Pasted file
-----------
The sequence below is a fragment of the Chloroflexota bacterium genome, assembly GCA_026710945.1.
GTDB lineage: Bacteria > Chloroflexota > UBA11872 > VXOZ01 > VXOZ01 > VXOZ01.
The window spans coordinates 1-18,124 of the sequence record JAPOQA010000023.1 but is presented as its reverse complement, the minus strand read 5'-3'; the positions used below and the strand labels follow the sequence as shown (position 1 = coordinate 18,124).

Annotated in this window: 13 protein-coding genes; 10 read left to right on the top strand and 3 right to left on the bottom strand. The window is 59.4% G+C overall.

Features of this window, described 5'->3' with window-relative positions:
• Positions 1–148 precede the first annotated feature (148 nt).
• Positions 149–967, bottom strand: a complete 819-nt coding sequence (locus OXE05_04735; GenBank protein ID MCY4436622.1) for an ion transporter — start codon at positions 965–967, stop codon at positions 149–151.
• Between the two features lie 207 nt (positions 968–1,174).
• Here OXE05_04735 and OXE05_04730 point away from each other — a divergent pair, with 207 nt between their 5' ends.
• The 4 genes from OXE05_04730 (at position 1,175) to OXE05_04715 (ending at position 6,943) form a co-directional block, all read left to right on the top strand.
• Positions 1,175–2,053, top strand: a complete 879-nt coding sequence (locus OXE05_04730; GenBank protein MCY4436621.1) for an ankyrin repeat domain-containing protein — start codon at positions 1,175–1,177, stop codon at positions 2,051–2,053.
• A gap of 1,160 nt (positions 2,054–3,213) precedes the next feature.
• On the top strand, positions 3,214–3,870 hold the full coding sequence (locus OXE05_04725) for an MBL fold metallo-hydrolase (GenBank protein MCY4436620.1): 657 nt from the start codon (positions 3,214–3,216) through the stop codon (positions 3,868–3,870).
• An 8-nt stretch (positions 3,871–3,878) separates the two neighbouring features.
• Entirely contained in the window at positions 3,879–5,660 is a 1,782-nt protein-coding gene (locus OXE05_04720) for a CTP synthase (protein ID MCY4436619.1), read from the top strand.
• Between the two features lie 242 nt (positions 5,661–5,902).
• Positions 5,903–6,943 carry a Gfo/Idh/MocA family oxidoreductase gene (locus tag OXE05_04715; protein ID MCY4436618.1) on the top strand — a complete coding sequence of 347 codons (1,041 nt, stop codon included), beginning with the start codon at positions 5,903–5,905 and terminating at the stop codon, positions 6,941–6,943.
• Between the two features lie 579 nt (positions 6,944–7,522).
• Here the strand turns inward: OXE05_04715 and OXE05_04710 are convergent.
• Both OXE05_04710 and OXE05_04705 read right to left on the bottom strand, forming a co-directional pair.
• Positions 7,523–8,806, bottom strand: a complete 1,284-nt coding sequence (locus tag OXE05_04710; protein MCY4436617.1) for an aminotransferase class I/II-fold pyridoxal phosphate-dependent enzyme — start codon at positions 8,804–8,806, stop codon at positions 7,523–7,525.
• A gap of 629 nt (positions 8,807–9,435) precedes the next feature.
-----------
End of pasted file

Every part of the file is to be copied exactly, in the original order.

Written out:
The sequence below is a fragment of the Chloroflexota bacterium genome, assembly GCA_026710945.1.
GTDB lineage: Bacteria > Chloroflexota > UBA11872 > VXOZ01 > VXOZ01 > VXOZ01.
The window spans coordinates 1-18,124 of the sequence record JAPOQA010000023.1 but is presented as its reverse complement, the minus strand read 5'-3'; the positions used below and the strand labels follow the sequence as shown (position 1 = coordinate 18,124).

Annotated in this window: 13 protein-coding genes; 10 read left to right on the top strand and 3 right to left on the bottom strand. The window is 59.4% G+C overall.

Features of this window, described 5'->3' with window-relative positions:
• Positions 1–148 precede the first annotated feature (148 nt).
• Positions 149–967, bottom strand: a complete 819-nt coding sequence (locus OXE05_04735; GenBank protein ID MCY4436622.1) for an ion transporter — start codon at positions 965–967, stop codon at positions 149–151.
• Between the two features lie 207 nt (positions 968–1,174).
• Here OXE05_04735 and OXE05_04730 point away from each other — a divergent pair, with 207 nt between their 5' ends.
• The 4 genes from OXE05_04730 (at position 1,175) to OXE05_04715 (ending at position 6,943) form a co-directional block, all read left to right on the top strand.
• Positions 1,175–2,053, top strand: a complete 879-nt coding sequence (locus OXE05_04730; GenBank protein MCY4436621.1) for an ankyrin repeat domain-containing protein — start codon at positions 1,175–1,177, stop codon at positions 2,051–2,053.
• A gap of 1,160 nt (positions 2,054–3,213) precedes the next feature.
• On the top strand, positions 3,214–3,870 hold the full coding sequence (locus OXE05_04725) for an MBL fold metallo-hydrolase (GenBank protein MCY4436620.1): 657 nt from the start codon (positions 3,214–3,216) through the stop codon (positions 3,868–3,870).
• An 8-nt stretch (positions 3,871–3,878) separates the two neighbouring features.
• Entirely contained in the window at positions 3,879–5,660 is a 1,782-nt protein-coding gene (locus OXE05_04720) for a CTP synthase (protein ID MCY4436619.1), read from the top strand.
• Between the two features lie 242 nt (positions 5,661–5,902).
• Positions 5,903–6,943 carry a Gfo/Idh/MocA family oxidoreductase gene (locus tag OXE05_04715; protein ID MCY4436618.1) on the top strand — a complete coding sequence of 347 codons (1,041 nt, stop codon included), beginning with the start codon at positions 5,903–5,905 and terminating at the stop codon, positions 6,941–6,943.
• Between the two features lie 579 nt (positions 6,944–7,522).
• Here the strand turns inward: OXE05_04715 and OXE05_04710 are convergent.
• Both OXE05_04710 and OXE05_04705 read right to left on the bottom strand, forming a co-directional pair.
• Positions 7,523–8,806, bottom strand: a complete 1,284-nt coding sequence (locus tag OXE05_04710; protein MCY4436617.1) for an aminotransferase class I/II-fold pyridoxal phosphate-dependent enzyme — start codon at positions 8,804–8,806, stop codon at positions 7,523–7,525.
• A gap of 629 nt (positions 8,807–9,435) precedes the next feature.